More than 10 Ways Yoga Helps with Breast Cancer
October marks breast cancer awareness month and yoga has proven to be a helpful tool in managing the detrimental side effects of the disease. With 1 in 8 women being impacted by breast cancer during their lifetime, it’s imperative that we stay knowledgeable, advance research efforts, and take preventative measures.
Yoga is one of the leading complementary therapies for breast cancer. Controlled breath along with mindful movement of yoga practice has been shown to help mitigate the myriad of negative effects resulting from breast cancer (of all stages). Specifically, yoga can aid in fighting disease associated fatigue, stiffness, depression and anxiety. Some specific results are outlined below:
Quality of Life
Quality of life (QOL) is the measure of overall well being of an individual and their state of contentment based on physical, mental, emotional, and social factors. It’s no surprise that a diagnosis of cancer and its effects can lead to a lower QOL. However, the practice of yoga has been correlated with an improved QOL in people with breast cancer. A study at MD Anderson Cancer Center showed that breast cancer patients who engaged in a 6-week yoga intervention during radiotherapy experienced increased QOL, specifically the aspect of physical functioning, which can be extremely beneficial to curb radiotherapy’s side effects of fatigue, nausea, stiffness, and lymphedema.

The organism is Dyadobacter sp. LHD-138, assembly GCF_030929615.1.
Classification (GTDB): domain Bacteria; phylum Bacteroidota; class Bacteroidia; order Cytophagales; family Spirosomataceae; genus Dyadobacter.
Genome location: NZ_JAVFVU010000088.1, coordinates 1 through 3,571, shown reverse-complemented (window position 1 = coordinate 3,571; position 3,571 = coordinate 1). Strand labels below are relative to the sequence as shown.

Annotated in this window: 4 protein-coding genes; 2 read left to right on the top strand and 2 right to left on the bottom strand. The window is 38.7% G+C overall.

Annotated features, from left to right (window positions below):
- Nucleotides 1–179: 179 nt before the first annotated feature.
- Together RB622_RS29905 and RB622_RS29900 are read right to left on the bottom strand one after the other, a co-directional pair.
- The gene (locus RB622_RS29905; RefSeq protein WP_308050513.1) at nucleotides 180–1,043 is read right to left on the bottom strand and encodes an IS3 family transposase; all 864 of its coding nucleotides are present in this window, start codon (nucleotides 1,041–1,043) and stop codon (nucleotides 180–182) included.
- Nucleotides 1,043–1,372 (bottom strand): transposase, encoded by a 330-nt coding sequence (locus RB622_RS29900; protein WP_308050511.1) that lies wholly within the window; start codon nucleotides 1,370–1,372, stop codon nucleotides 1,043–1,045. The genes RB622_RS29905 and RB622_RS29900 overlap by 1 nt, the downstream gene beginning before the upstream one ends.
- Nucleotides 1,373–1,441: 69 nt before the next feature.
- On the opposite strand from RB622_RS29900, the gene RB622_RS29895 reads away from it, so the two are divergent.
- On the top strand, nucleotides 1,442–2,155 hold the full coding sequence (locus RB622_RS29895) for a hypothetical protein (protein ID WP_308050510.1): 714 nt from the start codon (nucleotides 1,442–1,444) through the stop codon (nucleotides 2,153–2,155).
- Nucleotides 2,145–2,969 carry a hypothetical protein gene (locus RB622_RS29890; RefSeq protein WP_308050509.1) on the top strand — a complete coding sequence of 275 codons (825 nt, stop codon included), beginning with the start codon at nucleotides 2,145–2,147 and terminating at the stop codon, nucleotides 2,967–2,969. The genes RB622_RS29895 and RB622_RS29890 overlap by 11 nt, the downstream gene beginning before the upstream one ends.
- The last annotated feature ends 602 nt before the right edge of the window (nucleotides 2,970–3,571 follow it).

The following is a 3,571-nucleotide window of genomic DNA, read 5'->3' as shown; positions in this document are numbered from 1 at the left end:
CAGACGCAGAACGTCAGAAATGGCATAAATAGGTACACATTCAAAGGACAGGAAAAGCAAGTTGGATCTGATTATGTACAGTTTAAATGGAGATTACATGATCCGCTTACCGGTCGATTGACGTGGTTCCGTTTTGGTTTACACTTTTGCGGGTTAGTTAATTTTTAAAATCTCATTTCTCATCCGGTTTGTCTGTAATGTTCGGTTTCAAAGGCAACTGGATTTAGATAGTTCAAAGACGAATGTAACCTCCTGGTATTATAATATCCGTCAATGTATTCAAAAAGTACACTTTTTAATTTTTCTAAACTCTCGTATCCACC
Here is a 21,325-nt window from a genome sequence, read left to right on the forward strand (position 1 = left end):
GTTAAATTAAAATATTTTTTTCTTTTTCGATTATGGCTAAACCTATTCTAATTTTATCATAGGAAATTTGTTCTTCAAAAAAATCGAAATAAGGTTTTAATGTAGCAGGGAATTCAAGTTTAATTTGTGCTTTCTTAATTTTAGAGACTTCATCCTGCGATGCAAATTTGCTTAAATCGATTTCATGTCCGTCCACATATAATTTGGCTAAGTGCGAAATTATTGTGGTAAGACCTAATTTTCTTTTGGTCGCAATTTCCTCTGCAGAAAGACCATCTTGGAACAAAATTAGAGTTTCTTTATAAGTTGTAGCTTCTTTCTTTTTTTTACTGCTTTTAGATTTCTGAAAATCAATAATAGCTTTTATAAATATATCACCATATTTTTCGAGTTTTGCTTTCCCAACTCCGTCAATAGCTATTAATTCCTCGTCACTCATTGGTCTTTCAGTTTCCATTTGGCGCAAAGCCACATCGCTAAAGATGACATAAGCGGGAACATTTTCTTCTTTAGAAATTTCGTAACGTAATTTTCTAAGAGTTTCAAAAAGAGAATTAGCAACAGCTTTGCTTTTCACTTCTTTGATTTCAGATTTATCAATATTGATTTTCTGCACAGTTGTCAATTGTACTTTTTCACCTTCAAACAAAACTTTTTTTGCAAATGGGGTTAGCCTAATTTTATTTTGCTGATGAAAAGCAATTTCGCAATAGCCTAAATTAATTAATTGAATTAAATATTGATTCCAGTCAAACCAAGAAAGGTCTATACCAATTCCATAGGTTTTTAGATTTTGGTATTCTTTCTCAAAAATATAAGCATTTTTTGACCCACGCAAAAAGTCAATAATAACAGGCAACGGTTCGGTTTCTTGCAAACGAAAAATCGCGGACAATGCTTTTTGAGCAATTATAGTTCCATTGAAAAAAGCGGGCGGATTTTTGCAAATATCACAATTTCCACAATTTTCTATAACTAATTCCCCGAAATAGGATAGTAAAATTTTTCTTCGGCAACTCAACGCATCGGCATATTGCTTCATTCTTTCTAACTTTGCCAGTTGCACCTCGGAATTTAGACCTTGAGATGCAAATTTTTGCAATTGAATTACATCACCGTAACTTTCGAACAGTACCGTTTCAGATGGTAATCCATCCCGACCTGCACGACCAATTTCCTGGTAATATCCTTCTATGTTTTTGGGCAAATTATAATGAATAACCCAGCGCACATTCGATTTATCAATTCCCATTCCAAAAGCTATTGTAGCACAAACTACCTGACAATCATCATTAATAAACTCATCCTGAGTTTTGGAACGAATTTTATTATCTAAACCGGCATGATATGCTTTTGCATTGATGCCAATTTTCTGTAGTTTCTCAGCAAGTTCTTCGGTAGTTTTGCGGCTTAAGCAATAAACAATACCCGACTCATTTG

Breast cancer survivors have shown heightened levels of cortisol which is associated with risk of immune dysfunction and reduced survivorship. Cortisol, a stress hormone, becomes elevated when production levels surge due to stressors such as fatigue, depression, and anxiety. In studies of patients with breast cancer, lowered levels of cortisol were measured in groups participating in yoga classes. This evidence demonstrates how yoga may help individuals manage response to stressors, which elicits itself in cortisol regulation-- all leading to lower rates of depression, anxiety, and fatigue.
Fatigue and Inflammation
A major disruptor, fatigue and inflammation afflict around one third of breast cancer survivors on a daily basis. Inflammation and fatigue are often interrelated and can cause uncompromising decline in physical functioning. However, a regular yoga practice (two to three 90-minute sessions per week) can help combat the ill effects of sleep deprivation, fatigue, inflammation, and subsequent mood. A study from